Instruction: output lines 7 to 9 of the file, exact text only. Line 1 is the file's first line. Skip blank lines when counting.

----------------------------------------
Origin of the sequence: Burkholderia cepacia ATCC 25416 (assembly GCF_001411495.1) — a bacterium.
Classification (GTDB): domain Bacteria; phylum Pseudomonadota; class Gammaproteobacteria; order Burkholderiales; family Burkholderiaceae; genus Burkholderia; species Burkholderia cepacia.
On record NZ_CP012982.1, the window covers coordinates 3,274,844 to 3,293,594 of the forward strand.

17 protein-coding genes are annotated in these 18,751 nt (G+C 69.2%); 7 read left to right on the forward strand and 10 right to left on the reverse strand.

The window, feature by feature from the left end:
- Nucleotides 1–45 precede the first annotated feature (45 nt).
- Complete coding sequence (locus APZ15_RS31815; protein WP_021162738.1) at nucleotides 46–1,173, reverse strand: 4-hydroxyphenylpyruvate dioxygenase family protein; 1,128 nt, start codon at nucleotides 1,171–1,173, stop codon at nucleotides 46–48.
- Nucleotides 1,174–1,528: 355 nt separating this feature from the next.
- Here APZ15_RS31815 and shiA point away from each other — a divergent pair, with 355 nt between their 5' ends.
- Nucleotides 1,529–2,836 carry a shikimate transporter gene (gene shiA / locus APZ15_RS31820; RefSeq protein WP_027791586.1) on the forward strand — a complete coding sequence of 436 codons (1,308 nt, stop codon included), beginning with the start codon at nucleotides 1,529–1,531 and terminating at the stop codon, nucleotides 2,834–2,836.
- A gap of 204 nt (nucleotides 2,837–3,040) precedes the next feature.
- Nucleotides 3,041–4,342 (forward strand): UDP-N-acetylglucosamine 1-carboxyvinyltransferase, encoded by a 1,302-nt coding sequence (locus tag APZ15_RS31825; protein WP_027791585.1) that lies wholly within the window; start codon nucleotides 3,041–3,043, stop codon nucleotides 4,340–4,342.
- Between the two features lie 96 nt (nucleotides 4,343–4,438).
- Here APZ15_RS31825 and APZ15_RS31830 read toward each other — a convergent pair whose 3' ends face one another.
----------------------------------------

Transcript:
- Complete coding sequence (locus APZ15_RS31815; protein WP_021162738.1) at nucleotides 46–1,173, reverse strand: 4-hydroxyphenylpyruvate dioxygenase family protein; 1,128 nt, start codon at nucleotides 1,171–1,173, stop codon at nucleotides 46–48.
- Nucleotides 1,174–1,528: 355 nt separating this feature from the next.
- Here APZ15_RS31815 and shiA point away from each other — a divergent pair, with 355 nt between their 5' ends.